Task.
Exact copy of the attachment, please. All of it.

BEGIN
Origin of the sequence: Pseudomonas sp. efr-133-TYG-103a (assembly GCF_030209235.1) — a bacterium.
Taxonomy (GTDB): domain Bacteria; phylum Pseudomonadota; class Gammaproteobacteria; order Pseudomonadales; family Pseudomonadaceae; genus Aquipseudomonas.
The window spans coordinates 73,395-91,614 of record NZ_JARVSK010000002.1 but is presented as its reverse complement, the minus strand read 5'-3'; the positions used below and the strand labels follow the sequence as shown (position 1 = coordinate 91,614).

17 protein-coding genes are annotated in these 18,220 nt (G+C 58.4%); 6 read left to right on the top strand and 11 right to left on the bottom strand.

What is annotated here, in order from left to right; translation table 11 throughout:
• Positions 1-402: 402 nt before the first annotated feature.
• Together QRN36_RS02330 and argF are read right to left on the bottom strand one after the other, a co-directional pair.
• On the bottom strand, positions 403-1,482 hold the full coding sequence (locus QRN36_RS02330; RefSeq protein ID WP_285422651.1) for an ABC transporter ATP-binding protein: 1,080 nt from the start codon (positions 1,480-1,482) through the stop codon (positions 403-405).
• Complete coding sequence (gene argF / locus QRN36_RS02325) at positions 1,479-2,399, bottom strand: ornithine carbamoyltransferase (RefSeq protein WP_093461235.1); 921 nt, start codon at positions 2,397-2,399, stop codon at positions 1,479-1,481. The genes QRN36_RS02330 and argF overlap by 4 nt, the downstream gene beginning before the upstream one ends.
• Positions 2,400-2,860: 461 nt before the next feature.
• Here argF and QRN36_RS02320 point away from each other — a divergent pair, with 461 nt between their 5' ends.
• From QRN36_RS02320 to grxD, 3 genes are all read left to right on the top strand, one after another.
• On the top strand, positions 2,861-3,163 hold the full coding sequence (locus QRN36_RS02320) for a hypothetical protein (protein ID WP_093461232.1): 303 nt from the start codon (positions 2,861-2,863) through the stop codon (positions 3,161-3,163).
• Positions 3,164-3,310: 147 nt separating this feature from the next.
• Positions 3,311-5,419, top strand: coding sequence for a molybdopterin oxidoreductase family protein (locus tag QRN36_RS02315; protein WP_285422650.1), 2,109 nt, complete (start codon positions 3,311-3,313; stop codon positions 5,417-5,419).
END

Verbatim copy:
Origin of the sequence: Pseudomonas sp. efr-133-TYG-103a (assembly GCF_030209235.1) — a bacterium.
Taxonomy (GTDB): domain Bacteria; phylum Pseudomonadota; class Gammaproteobacteria; order Pseudomonadales; family Pseudomonadaceae; genus Aquipseudomonas.
The window spans coordinates 73,395-91,614 of record NZ_JARVSK010000002.1 but is presented as its reverse complement, the minus strand read 5'-3'; the positions used below and the strand labels follow the sequence as shown (position 1 = coordinate 91,614).

17 protein-coding genes are annotated in these 18,220 nt (G+C 58.4%); 6 read left to right on the top strand and 11 right to left on the bottom strand.

What is annotated here, in order from left to right; translation table 11 throughout:
• Positions 1-402: 402 nt before the first annotated feature.
• Together QRN36_RS02330 and argF are read right to left on the bottom strand one after the other, a co-directional pair.
• On the bottom strand, positions 403-1,482 hold the full coding sequence (locus QRN36_RS02330; RefSeq protein ID WP_285422651.1) for an ABC transporter ATP-binding protein: 1,080 nt from the start codon (positions 1,480-1,482) through the stop codon (positions 403-405).
• Complete coding sequence (gene argF / locus QRN36_RS02325) at positions 1,479-2,399, bottom strand: ornithine carbamoyltransferase (RefSeq protein WP_093461235.1); 921 nt, start codon at positions 2,397-2,399, stop codon at positions 1,479-1,481. The genes QRN36_RS02330 and argF overlap by 4 nt, the downstream gene beginning before the upstream one ends.
• Positions 2,400-2,860: 461 nt before the next feature.
• Here argF and QRN36_RS02320 point away from each other — a divergent pair, with 461 nt between their 5' ends.
• From QRN36_RS02320 to grxD, 3 genes are all read left to right on the top strand, one after another.
• On the top strand, positions 2,861-3,163 hold the full coding sequence (locus QRN36_RS02320) for a hypothetical protein (protein ID WP_093461232.1): 303 nt from the start codon (positions 2,861-2,863) through the stop codon (positions 3,161-3,163).
• Positions 3,164-3,310: 147 nt separating this feature from the next.
• Positions 3,311-5,419, top strand: coding sequence for a molybdopterin oxidoreductase family protein (locus tag QRN36_RS02315; protein WP_285422650.1), 2,109 nt, complete (start codon positions 3,311-3,313; stop codon positions 5,417-5,419).